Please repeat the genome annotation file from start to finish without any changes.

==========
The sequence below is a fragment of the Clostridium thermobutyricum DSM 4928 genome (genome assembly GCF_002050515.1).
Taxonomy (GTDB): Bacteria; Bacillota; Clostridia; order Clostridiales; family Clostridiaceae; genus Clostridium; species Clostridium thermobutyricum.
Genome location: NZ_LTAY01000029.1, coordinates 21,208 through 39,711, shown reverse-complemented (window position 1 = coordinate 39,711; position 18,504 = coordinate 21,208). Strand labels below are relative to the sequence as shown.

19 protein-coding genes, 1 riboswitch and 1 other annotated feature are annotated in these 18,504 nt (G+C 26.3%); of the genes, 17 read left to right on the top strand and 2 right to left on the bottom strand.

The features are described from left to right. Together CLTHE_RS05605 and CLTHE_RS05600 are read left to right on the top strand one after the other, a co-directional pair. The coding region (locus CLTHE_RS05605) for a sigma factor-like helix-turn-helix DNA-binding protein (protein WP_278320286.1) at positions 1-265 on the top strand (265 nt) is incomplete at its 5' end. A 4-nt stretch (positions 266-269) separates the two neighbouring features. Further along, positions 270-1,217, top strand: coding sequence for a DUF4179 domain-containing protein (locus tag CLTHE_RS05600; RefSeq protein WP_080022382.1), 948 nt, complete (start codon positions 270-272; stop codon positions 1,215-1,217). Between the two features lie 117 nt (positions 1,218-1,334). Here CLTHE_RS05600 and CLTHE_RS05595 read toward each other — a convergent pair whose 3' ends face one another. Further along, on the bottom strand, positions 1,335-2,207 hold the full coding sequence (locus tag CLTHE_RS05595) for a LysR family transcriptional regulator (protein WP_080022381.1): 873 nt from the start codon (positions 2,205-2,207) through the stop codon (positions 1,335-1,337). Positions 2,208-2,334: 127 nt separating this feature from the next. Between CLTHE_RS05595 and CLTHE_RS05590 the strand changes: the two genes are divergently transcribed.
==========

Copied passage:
The sequence below is a fragment of the Clostridium thermobutyricum DSM 4928 genome (genome assembly GCF_002050515.1).
Taxonomy (GTDB): Bacteria; Bacillota; Clostridia; order Clostridiales; family Clostridiaceae; genus Clostridium; species Clostridium thermobutyricum.
Genome location: NZ_LTAY01000029.1, coordinates 21,208 through 39,711, shown reverse-complemented (window position 1 = coordinate 39,711; position 18,504 = coordinate 21,208). Strand labels below are relative to the sequence as shown.

19 protein-coding genes, 1 riboswitch and 1 other annotated feature are annotated in these 18,504 nt (G+C 26.3%); of the genes, 17 read left to right on the top strand and 2 right to left on the bottom strand.

The features are described from left to right. Together CLTHE_RS05605 and CLTHE_RS05600 are read left to right on the top strand one after the other, a co-directional pair. The coding region (locus CLTHE_RS05605) for a sigma factor-like helix-turn-helix DNA-binding protein (protein WP_278320286.1) at positions 1-265 on the top strand (265 nt) is incomplete at its 5' end. A 4-nt stretch (positions 266-269) separates the two neighbouring features. Further along, positions 270-1,217, top strand: coding sequence for a DUF4179 domain-containing protein (locus tag CLTHE_RS05600; RefSeq protein WP_080022382.1), 948 nt, complete (start codon positions 270-272; stop codon positions 1,215-1,217). Between the two features lie 117 nt (positions 1,218-1,334). Here CLTHE_RS05600 and CLTHE_RS05595 read toward each other — a convergent pair whose 3' ends face one another. Further along, on the bottom strand, positions 1,335-2,207 hold the full coding sequence (locus tag CLTHE_RS05595) for a LysR family transcriptional regulator (protein WP_080022381.1): 873 nt from the start codon (positions 2,205-2,207) through the stop codon (positions 1,335-1,337). Positions 2,208-2,334: 127 nt separating this feature from the next. Between CLTHE_RS05595 and CLTHE_RS05590 the strand changes: the two genes are divergently transcribed.